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  • The heart can hold two seemingly opposing things at the same time and it does not have to make sense to anyone. As Pascal says, “The heart has its reasons which reason knows nothing of… We know the truth not only by the reason, but by the heart.” I have learned to hold two truths in the last few years, such as life is fucking hard and God is overwhelmingly good. And also, one can be extremely lonely and very content at the same time. A less abstract example: my marriage should have never happened, but I would do it again for the sake of these nine children who make the world go around for me. (NEWS: My marriage was annulled this summer. There was much rejoicing.)
  • You can only ignore stress for so long and you cannot “power of positive thinking” your way out of trauma. You have to walk through it, acknowledge it, honor it, release it, lather-rinse-repeat. Because you may think mentally you are fine. And then your body will remind you—first in subtle ways. And then in increasingly dramatic ways that get your attention. (NEWS: I had an autoimmune flair that nearly killed me this summer. But, I am recovering very well.)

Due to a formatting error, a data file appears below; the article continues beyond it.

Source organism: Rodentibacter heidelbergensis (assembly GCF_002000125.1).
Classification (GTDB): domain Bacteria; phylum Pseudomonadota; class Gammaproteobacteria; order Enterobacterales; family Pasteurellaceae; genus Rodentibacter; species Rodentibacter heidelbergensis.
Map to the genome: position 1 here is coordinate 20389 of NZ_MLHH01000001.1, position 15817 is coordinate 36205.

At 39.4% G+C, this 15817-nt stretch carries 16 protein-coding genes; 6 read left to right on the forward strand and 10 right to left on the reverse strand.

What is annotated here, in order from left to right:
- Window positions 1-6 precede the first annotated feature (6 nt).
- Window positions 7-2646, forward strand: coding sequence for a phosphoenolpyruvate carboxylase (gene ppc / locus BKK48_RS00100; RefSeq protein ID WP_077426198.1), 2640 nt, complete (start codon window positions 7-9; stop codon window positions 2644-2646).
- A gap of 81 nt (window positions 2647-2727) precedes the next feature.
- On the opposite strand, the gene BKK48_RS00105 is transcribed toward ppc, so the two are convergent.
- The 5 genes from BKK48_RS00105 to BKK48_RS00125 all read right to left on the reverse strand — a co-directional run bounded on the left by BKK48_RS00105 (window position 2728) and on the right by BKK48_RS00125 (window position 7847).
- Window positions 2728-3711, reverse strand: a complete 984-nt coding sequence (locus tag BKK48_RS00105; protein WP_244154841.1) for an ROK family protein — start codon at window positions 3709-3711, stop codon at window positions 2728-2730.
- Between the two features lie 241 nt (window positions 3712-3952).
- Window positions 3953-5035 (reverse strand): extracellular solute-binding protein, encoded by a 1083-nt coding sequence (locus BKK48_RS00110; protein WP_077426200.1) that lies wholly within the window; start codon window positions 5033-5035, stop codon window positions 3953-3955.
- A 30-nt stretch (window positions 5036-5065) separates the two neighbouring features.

• We all live with holes. When someone important leaves your life—because of death, divorce, misunderstanding, or pure malice, there is no filling the hole they leave in your life with someone else. That’s not the way life works. You may make new friends or fall in love again, but that does not mean the new person fills the role of the previous person. I mean, if you have ever loved anyone, you know this intuitively, right? Instead you just somehow learn to live with the hole, work around it, and find some kind of beauty in it. Your life becomes like lace, which wouldn’t be beautiful if it didn’t have strategic holes.
  • Which reminds me of the time my now 20 year old was about 7 years old and was following me around Target as I bought some accessories for a party I had to attend. He look at the fishnet stockings and said, “Mom, you should get different ones. These are full of holes.”
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It was right after daily Mass that I decided with an hour to spare I would feed my vanity and get a pedicure. Ordinarily I am a low-maintenance girl. My morning routine takes about 10 minutes, no lie. But a pedicure makes me happy and is really the only way I am wearing sandals in the summer. It’s vanity. I could have used a homily on modesty at that Mass.